Police hunting for a girl who went missing 57 years ago have extended their search in a garden once owned by a convicted rapist. Six-year-old Sheila Fox vanished in August 1944 after leaving her school in Bolton, Greater Manchester. Richard Ryan, a 20-year-old man who was later convicted of rape, lived at the property in Barton Road, which was on the route between Sheila's school and home. No trace of her was found despite a massive search by special constables, air raid wardens and


    Digging began on Tuesday after a witness, who was a young child at the time, said he had seen a man digging in the back garden of a nearby house at midnight. The neighbour, now in his 70s, said it had preyed on his mind, but he had not wanted to start a "wild goose chase". With three days of searching behind them, police officers have now expanded the digging area within the garden. Sheila disappeared as she made the short journey from St James' Primary School to her home on Macdonald Avenue. She was last seen riding on the crossbar of a bike with a man who had befriended her.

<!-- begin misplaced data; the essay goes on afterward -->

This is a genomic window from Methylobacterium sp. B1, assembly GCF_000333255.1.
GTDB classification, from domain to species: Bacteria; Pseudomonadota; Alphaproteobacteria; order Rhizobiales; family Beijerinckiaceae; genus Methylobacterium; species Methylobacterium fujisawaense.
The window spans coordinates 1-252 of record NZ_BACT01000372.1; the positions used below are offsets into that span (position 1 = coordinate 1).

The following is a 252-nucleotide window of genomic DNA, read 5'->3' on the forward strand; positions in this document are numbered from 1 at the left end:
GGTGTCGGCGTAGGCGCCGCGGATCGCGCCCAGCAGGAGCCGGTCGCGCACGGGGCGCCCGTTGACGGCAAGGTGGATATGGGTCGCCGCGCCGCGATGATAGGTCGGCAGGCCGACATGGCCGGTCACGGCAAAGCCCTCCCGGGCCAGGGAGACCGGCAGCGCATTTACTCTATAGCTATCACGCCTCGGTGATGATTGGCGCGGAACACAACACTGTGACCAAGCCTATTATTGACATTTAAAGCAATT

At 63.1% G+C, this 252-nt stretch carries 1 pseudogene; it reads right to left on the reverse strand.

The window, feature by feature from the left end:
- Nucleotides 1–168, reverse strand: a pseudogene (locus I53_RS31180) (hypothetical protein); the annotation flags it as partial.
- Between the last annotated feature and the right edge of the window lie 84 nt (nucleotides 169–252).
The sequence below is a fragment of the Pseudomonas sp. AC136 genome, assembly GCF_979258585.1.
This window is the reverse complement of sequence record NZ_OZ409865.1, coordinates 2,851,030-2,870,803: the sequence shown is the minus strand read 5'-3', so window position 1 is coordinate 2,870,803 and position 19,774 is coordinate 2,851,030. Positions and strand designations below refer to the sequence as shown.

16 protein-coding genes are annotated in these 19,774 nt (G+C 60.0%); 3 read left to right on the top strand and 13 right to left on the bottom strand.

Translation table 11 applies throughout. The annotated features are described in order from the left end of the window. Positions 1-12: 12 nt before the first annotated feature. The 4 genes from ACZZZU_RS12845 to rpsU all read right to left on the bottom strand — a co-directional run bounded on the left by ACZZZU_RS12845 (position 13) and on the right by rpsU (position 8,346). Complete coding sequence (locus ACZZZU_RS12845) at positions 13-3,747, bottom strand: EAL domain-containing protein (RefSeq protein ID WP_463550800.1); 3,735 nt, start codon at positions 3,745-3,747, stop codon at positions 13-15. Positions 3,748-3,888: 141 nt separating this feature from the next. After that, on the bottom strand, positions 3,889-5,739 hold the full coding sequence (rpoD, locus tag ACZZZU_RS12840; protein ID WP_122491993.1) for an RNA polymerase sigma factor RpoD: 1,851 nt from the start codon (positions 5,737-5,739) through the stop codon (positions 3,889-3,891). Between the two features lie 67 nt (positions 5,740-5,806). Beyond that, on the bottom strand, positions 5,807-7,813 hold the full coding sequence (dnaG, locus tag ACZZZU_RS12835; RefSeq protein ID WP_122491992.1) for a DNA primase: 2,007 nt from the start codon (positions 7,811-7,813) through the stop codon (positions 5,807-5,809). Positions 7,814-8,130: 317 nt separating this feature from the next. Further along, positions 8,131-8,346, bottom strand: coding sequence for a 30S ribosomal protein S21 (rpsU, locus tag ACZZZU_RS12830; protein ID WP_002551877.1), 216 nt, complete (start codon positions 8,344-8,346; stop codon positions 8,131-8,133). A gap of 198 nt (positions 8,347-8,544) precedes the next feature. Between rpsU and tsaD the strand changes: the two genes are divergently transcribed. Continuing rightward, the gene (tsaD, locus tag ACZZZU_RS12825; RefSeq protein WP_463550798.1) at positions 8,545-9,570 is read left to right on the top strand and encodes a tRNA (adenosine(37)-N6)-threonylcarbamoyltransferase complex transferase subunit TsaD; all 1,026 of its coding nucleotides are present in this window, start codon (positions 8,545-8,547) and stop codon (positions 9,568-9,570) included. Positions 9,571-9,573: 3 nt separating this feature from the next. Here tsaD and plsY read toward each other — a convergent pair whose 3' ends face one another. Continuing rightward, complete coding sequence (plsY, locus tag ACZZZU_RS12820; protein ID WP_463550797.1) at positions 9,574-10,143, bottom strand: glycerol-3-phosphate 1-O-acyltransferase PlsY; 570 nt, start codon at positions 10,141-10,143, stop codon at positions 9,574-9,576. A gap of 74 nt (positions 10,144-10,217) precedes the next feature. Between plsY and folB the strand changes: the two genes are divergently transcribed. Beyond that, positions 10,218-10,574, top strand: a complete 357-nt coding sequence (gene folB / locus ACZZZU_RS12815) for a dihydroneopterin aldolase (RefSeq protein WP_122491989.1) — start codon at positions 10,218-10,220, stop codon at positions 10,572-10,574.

Mysterious disappearance


    Detective Chief Inspector Paul Buchanan, who is leading the inquiry, said the excavation would be a "slow and painstaking process" which would last several days. He said: "The disappearance of Sheila has remained a mystery for over 50 years and this is the first piece of information we have received in that time relating to her

    "It is very early days for this line of inquiry and at this stage I don't want to speculate whether or not we will be successful in our search for Sheila." Police said they hoped the operation might jog the memories of residents who might have information about the girl's disappearance. Officers stressed that the current owner of the house moved to the property long after 1944 and was not connected with the inquiry. Mr Ryan, a miner, died 12 years ago. He moved from the house in 1948, then in 1950, six years after Sheila's disappearance, he was convicted of rape. In 1965 he was charged with indecently assaulting a child.